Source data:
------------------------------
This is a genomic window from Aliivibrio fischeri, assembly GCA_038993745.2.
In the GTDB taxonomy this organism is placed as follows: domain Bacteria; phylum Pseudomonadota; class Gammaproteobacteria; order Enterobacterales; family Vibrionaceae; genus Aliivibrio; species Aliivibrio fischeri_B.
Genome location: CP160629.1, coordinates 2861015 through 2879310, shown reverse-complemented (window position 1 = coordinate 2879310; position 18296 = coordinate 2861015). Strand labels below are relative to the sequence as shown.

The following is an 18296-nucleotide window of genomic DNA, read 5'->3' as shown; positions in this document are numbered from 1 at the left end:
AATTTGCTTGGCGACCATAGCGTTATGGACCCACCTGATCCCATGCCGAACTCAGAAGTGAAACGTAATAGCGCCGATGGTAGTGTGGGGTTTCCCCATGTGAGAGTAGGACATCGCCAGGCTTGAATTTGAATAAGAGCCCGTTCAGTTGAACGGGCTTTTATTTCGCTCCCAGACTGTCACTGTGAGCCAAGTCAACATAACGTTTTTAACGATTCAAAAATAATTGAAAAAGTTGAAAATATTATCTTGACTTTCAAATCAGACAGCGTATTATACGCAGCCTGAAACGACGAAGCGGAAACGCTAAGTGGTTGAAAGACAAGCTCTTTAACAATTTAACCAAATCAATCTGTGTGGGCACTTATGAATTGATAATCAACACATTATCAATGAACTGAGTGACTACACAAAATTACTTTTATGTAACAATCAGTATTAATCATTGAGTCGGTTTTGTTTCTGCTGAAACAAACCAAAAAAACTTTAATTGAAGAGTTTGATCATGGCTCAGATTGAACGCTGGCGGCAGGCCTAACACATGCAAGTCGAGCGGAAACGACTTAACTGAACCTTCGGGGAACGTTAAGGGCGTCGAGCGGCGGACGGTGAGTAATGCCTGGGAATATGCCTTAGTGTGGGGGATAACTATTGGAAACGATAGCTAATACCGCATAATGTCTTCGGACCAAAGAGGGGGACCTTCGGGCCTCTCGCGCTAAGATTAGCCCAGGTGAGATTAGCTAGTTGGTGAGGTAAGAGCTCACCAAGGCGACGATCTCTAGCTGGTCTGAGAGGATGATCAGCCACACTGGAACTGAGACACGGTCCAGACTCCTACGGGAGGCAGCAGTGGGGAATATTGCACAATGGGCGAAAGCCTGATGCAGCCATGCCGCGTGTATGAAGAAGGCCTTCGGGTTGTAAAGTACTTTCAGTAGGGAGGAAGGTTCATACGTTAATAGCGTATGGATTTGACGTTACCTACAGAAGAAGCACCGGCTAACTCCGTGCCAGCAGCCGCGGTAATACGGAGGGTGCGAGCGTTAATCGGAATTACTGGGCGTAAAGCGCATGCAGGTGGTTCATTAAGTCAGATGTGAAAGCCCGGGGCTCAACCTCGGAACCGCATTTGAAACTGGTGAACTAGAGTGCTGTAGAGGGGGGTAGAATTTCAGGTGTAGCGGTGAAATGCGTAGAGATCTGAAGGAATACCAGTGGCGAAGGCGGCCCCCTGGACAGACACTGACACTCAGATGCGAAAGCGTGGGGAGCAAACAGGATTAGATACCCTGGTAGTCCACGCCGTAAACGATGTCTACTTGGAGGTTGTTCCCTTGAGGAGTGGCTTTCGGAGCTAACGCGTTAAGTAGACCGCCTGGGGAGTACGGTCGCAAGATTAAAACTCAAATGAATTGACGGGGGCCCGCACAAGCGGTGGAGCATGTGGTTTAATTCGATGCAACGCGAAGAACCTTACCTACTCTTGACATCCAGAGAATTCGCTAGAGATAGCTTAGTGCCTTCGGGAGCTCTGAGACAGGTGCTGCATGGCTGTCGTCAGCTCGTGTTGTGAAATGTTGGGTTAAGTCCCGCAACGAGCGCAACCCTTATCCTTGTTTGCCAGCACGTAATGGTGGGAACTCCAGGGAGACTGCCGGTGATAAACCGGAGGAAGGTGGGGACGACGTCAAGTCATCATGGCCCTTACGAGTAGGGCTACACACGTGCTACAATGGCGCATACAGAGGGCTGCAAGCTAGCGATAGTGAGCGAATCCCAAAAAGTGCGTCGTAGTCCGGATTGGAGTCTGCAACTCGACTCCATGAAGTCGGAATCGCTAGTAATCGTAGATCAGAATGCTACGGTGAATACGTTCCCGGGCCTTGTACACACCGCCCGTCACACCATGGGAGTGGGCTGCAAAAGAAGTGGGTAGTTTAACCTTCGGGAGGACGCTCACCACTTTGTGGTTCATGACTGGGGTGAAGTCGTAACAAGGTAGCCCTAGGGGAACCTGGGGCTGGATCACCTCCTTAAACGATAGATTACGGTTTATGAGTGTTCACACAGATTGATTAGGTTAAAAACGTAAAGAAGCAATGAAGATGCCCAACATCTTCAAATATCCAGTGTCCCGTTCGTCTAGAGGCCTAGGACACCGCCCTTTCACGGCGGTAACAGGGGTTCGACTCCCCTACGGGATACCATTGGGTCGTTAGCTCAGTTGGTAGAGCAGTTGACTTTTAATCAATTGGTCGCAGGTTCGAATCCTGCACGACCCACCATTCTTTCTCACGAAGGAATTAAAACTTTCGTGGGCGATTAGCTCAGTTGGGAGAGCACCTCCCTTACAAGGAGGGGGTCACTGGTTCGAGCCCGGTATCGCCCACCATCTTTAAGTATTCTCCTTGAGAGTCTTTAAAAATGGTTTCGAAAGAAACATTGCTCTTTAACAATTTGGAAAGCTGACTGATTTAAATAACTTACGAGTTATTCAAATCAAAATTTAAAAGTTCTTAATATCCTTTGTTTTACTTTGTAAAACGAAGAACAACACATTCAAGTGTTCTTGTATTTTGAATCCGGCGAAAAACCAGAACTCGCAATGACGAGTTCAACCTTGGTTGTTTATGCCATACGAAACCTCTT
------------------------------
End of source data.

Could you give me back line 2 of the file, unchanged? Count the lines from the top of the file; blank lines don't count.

In the GTDB taxonomy this organism is placed as follows: domain Bacteria; phylum Pseudomonadota; class Gammaproteobacteria; order Enterobacterales; family Vibrionaceae; genus Aliivibrio; species Aliivibrio fischeri_B.